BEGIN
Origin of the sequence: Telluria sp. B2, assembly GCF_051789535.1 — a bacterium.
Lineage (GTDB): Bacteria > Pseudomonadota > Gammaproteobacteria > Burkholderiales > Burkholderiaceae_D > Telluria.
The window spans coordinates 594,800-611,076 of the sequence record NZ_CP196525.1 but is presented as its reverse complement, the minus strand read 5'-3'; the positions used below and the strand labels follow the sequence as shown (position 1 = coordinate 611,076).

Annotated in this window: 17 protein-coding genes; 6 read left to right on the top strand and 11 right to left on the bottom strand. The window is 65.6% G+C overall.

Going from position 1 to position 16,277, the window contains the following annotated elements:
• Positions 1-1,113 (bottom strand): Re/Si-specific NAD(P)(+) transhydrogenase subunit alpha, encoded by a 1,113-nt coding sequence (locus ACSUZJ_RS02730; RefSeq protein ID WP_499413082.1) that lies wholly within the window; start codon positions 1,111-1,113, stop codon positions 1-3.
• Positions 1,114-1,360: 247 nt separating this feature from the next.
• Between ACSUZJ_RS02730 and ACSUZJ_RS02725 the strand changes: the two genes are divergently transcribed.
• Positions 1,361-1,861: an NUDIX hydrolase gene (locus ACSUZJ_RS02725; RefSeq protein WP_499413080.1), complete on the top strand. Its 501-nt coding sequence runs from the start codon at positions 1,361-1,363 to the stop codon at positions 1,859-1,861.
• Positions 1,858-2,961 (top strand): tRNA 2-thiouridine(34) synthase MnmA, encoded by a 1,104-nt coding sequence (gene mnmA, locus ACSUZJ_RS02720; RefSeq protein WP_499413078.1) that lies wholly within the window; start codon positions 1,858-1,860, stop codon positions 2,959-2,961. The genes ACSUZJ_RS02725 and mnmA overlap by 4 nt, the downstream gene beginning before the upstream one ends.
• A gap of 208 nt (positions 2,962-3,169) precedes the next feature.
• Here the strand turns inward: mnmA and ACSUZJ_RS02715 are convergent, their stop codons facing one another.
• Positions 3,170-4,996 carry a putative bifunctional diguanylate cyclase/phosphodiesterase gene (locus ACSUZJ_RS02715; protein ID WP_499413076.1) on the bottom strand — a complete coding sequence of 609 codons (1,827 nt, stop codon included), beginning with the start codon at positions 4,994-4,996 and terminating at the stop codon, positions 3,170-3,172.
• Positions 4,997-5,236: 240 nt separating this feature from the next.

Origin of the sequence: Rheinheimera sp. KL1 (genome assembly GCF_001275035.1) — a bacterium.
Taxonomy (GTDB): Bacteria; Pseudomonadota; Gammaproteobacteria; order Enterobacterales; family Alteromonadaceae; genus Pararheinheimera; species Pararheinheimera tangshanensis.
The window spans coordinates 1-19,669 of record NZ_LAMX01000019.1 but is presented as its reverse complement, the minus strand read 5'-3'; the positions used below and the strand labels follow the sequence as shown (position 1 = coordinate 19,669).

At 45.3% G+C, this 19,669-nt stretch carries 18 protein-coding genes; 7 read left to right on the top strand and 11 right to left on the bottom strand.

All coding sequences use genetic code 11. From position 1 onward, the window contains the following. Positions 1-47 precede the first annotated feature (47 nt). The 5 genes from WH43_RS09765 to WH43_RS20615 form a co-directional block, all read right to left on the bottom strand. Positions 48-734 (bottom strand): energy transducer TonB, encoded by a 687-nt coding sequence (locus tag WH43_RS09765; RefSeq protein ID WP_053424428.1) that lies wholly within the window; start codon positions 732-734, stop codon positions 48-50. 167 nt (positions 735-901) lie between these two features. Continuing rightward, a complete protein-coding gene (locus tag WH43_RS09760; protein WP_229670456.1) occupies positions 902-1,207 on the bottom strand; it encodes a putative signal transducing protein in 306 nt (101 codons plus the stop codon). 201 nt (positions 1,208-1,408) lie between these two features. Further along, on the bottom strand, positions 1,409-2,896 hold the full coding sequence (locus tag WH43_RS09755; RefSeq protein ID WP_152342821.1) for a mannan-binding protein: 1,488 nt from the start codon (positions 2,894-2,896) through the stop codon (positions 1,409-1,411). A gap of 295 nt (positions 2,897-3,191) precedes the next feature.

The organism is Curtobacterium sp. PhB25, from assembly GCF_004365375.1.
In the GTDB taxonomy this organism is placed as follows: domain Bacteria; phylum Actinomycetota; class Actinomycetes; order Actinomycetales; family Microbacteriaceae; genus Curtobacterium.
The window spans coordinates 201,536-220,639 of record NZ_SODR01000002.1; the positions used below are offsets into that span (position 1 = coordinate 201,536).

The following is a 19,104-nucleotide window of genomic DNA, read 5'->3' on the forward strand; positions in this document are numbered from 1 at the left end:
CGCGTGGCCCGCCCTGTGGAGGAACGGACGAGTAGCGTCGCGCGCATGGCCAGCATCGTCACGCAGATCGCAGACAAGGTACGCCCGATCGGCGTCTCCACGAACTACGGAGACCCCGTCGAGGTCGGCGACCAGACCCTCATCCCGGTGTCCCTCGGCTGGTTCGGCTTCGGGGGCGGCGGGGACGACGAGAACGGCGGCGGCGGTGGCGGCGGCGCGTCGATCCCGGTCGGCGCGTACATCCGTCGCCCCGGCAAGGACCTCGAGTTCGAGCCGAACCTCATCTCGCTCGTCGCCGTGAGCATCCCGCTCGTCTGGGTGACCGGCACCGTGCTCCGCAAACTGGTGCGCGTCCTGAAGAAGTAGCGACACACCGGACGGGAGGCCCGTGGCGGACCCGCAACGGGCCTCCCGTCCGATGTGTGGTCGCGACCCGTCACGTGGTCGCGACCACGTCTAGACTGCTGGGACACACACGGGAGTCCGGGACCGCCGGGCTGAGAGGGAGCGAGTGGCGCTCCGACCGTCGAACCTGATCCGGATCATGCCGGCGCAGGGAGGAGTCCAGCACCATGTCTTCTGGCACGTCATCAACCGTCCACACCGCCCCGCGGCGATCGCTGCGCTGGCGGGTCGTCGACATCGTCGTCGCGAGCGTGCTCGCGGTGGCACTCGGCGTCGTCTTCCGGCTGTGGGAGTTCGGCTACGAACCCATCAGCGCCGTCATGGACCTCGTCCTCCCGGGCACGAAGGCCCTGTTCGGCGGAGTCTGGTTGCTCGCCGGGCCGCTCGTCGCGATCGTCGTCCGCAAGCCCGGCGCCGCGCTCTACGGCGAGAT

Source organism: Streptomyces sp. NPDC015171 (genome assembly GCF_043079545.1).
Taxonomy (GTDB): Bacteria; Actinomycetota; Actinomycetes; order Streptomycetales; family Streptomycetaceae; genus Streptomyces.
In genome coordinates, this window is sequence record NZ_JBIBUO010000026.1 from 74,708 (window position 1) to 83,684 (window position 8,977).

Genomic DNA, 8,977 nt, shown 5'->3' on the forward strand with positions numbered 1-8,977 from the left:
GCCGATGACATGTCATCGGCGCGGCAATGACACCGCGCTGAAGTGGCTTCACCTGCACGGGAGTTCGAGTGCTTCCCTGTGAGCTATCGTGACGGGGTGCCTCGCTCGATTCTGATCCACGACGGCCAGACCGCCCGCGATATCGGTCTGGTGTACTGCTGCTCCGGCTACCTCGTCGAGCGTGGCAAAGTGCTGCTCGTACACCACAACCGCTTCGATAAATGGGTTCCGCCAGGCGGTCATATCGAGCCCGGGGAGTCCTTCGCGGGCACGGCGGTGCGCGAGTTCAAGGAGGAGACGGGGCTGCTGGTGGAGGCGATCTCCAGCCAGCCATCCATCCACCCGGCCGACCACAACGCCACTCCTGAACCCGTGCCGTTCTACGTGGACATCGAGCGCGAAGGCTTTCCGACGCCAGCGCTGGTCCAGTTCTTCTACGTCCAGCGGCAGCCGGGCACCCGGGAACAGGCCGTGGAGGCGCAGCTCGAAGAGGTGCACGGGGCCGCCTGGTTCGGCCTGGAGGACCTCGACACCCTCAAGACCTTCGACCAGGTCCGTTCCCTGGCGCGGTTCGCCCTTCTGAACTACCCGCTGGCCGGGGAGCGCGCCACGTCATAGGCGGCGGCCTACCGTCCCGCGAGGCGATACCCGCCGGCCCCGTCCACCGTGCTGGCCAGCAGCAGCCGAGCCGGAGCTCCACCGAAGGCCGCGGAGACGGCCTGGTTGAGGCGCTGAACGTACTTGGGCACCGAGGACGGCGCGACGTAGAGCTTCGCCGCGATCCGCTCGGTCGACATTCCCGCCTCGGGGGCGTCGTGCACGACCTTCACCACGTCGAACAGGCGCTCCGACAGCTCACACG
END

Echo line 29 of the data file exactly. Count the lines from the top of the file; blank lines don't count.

GCCGATGACATGTCATCGGCGCGGCAATGACACCGCGCTGAAGTGGCTTCACCTGCACGGGAGTTCGAGTGCTTCCCTGTGAGCTATCGTGACGGGGTGCCTCGCTCGATTCTGATCCACGACGGCCAGACCGCCCGCGATATCGGTCTGGTGTACTGCTGCTCCGGCTACCTCGTCGAGCGTGGCAAAGTGCTGCTCGTACACCACAACCGCTTCGATAAATGGGTTCCGCCAGGCGGTCATATCGAGCCCGGGGAGTCCTTCGCGGGCACGGCGGTGCGCGAGTTCAAGGAGGAGACGGGGCTGCTGGTGGAGGCGATCTCCAGCCAGCCATCCATCCACCCGGCCGACCACAACGCCACTCCTGAACCCGTGCCGTTCTACGTGGACATCGAGCGCGAAGGCTTTCCGACGCCAGCGCTGGTCCAGTTCTTCTACGTCCAGCGGCAGCCGGGCACCCGGGAACAGGCCGTGGAGGCGCAGCTCGAAGAGGTGCACGGGGCCGCCTGGTTCGGCCTGGAGGACCTCGACACCCTCAAGACCTTCGACCAGGTCCGTTCCCTGGCGCGGTTCGCCCTTCTGAACTACCCGCTGGCCGGGGAGCGCGCCACGTCATAGGCGGCGGCCTACCGTCCCGCGAGGCGATACCCGCCGGCCCCGTCCACCGTGCTGGCCAGCAGCAGCCGAGCCGGAGCTCCACCGAAGGCCGCGGAGACGGCCTGGTTGAGGCGCTGAACGTACTTGGGCACCGAGGACGGCGCGACGTAGAGCTTCGCCGCGATCCGCTCGGTCGACATTCCCGCCTCGGGGGCGTCGTGCACGACCTTCACCACGTCGAACAGGCGCTCCGACAGCTCACACG